Jackson has 18 strikeouts and an ERA of 3.62 through 27.1 innings in 2017. After playing a handful of games with the Texas Rangers the last two seasons, Jackson has gathered more playing time in his first season with Atlanta. The good news for the reliever is that he's only given up runs in four out of 24 outings. The bad news, however, is that he gave up 11 runs in those games despite only pitching a total of six innings. Add in his low strikeout rate of 15.9 percent and you get a reliever who appears to be high risk and low reward.
Jackson walked one and struck out one while recording the final two outs of the 11th inning Wednesday and was made a winner when Matt Kemp launched a walkoff homer in the bottom half of the frame. It's his second big-league win, and the 25-year-old continues to give the Braves serviceable innings in a low-leverage role. Jackson's 3.93 ERA doesn't reflect how consistent he's been since his promotion in mid-April, as five of the eight earned runs he's allowed came in one bad outing against the Mets. His 5.9 K/9 will need to improve if he's going to climb the ladder in Atlanta's bullpen hierarchy, however.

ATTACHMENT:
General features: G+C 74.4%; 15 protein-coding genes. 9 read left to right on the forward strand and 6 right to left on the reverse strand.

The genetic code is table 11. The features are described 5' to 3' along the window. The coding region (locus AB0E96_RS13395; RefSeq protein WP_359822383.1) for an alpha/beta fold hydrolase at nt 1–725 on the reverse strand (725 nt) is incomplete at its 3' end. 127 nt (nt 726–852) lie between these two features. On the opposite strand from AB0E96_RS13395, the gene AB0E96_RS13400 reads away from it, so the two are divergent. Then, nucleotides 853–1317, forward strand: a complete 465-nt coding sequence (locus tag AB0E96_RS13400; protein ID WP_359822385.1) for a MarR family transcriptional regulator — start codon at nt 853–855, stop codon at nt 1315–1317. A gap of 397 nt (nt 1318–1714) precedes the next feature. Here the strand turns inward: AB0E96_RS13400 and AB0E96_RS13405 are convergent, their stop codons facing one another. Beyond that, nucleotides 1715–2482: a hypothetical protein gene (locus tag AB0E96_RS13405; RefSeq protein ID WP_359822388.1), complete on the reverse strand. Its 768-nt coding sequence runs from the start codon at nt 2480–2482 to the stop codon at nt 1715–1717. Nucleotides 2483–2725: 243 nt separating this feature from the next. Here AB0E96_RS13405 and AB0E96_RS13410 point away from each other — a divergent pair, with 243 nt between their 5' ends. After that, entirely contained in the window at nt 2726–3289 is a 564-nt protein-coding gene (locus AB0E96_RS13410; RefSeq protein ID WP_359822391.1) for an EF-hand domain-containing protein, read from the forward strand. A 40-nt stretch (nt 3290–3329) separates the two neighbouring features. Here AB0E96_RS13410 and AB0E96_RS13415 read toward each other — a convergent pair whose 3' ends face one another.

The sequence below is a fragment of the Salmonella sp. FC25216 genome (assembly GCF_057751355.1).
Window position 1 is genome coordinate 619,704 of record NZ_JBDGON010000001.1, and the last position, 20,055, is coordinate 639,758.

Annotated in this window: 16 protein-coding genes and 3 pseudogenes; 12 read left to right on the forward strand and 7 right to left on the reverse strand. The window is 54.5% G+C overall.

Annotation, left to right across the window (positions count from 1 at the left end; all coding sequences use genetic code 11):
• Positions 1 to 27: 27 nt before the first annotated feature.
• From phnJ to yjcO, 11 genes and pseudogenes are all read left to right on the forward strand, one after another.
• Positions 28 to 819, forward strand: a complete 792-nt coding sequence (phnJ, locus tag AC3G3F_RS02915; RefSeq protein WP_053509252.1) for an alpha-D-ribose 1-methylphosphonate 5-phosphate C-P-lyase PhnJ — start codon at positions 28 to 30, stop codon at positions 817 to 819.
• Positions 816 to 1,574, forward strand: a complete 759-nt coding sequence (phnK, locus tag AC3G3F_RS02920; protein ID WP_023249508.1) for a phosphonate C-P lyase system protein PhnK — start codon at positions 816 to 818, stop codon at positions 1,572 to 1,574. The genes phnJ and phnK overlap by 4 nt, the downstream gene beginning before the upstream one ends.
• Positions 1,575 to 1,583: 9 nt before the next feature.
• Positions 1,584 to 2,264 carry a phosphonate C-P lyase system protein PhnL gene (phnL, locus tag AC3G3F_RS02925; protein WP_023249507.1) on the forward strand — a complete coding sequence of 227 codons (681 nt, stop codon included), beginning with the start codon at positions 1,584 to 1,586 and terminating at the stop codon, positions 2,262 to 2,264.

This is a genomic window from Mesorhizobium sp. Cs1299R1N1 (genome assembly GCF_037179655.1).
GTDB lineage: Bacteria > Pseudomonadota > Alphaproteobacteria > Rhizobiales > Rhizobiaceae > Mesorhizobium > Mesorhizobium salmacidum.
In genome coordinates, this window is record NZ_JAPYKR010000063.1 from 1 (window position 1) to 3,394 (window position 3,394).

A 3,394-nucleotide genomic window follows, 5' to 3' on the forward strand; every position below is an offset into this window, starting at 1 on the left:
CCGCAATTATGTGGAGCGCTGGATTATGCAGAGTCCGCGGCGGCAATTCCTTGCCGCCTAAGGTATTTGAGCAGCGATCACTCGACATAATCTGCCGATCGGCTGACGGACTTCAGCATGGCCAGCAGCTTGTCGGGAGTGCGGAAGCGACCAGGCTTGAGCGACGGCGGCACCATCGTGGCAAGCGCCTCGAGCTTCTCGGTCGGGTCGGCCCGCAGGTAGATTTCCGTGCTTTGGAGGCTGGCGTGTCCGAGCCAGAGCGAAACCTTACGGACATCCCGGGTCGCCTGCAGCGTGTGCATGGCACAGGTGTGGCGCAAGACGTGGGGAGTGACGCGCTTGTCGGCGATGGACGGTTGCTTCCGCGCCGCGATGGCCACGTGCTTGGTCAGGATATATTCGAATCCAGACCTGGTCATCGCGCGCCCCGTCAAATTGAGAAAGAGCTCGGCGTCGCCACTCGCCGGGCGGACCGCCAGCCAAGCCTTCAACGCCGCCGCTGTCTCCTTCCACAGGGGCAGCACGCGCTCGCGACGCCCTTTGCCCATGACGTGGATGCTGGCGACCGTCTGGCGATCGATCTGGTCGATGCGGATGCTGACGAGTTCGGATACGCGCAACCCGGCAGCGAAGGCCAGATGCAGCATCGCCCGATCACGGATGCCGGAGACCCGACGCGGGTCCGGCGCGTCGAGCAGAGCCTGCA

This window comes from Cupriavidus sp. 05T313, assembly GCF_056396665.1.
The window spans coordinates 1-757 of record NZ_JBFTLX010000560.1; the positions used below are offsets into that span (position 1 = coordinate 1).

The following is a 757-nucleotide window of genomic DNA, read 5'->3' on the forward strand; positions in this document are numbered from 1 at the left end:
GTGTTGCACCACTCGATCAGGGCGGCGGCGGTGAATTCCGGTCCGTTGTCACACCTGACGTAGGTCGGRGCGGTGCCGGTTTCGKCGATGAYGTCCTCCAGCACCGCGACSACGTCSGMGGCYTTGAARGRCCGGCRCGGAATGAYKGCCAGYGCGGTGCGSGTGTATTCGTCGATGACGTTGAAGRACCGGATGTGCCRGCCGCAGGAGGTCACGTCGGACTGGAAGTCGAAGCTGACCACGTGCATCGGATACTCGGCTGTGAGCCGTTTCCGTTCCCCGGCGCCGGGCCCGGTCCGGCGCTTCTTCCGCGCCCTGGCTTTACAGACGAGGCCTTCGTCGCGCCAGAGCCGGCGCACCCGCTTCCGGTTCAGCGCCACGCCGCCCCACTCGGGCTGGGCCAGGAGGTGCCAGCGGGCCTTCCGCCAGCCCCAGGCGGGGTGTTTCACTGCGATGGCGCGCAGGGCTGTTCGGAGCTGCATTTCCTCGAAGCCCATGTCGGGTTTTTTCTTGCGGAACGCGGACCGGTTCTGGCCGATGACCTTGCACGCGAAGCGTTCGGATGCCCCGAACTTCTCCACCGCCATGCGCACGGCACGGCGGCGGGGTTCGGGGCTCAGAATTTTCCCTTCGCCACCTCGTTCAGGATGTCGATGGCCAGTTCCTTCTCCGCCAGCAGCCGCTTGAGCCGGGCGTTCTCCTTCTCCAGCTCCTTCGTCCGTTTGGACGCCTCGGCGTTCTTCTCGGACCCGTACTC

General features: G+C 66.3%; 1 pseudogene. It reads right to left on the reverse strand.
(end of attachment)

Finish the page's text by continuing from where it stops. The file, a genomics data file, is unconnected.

Jackson has a 0.93 ERA and 0.93 WHIP since being recalled from Triple-A Gwinnett in mid May. It's still a small sample size for the 25-year-old, but he has issued only two walks in 9.2 innings since his call-up. Jackson could earn a larger role if he maintains his numbers but is currently limited to low-leverage situations for the Braves.
Jackson was optioned to Triple-A Gwinnett on Thursday. The 25-year-old right-hander pitched in the past three games, and after giving up a pair of runs in Wednesday's outing, he'll head down to the minors to make room for Aaron Blair to join the bullpen. Jackson could be back with Atlanta once he has a chance to catch his breath, but he'll need to be a bit sharper if he wants to stick with the big-league club.
Jackson was optioned to Triple-A Gwinnett on Monday, David O'Brien of the Atlanta Journal-Constitution reports. Jackson was auditioning for one of the last available spots in the Braves bullpen, but after he was outperformed by Blaine Boyer and Chaz Roe in recent spring games, Atlanta decided to send him back to the minors for further seasoning. If Jackson shows he can harness better control of his pitches at Triple-A, he may be one of the top options for a call-up should a need arise in the bullpen.
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